Wagoner initially told police the attack happened February 24th as he was checking outside his trolley bus to see why it had lost power.
According to Wagoner, he stabbed one of them with his pen knife and fired a handgun he as he wrestled from one of them.
Afterward, he radioed to a dispatcher and claimed a religious book inside his shirt pocket stopped two of the bullets fired his way.
But Dayton Police Chief Richard Biehl said that it was “not credible” that the book would’ve stopped the bullets from penetrating Wagoner’s torso. Biehl also added that Wagoner’s interpretation of events and ballistics testing on the gun showed major holes in his story.
“After conducting a comprehensive investigation that has spanned nearly four months, the police department has concluded Mr. Wagoner fabricated his statements,” said Regional Transportation Authority Executive Director Mark Donaghy. “All of us at the RTA are angry at the thought that an employee would allegedly mislead the police, the public, and us and use ugly racial stereotypes in doing so.”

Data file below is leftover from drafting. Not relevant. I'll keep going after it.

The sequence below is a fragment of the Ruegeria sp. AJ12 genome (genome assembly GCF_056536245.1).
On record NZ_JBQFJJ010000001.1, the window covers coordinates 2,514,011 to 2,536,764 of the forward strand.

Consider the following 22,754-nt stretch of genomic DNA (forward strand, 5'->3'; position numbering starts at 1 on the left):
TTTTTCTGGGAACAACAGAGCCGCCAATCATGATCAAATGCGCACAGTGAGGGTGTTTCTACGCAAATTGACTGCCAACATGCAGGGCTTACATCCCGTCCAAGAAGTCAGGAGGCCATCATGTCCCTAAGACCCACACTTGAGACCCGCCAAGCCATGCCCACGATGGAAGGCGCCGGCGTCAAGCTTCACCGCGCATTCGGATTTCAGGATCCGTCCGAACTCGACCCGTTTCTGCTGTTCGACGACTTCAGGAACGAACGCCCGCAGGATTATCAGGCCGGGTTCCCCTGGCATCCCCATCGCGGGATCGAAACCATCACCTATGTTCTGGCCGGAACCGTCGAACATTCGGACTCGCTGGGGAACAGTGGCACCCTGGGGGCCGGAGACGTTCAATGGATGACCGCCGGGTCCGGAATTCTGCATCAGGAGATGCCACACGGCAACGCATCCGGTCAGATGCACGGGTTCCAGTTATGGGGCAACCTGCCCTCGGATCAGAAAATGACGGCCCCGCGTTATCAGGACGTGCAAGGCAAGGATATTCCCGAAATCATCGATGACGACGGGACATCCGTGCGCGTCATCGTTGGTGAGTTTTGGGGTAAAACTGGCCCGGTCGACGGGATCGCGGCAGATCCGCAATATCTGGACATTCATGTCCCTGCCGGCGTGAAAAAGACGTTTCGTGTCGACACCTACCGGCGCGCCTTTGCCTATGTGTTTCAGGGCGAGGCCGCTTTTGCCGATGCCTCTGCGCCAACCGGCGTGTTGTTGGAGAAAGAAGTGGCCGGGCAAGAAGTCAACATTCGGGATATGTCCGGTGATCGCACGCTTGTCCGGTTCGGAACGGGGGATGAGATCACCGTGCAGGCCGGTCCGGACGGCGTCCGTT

Wagoner also told officers that one of the suspects said they were there to “shoot a polar bear,” which is apparently slang for a Caucasian person.
Biehi said Wagoner’s wounds were inconsistent with defensive ones; rather, they were hesitation wounds. In addition, the knife Wagoner allegedly used to stab one of the attackers has never been found.
Though the department concluded Wagoner lied about the incident, he will not be charged with any crimes. He also remains on paid administrative leave, having violated the RTA’s Employee Standards Of Performance. The RTA will grant him a chance to explain his position and provide evidence at a later time.
Biehi said financial woes may have factored into Wagoner’s false report. An auditor office’s records show he owes Dayton County over $100,000 in property taxes on his multiple homes.
Wagoner declined comment outside his house to reporters Wednesday, saying, “Do what you need to do.”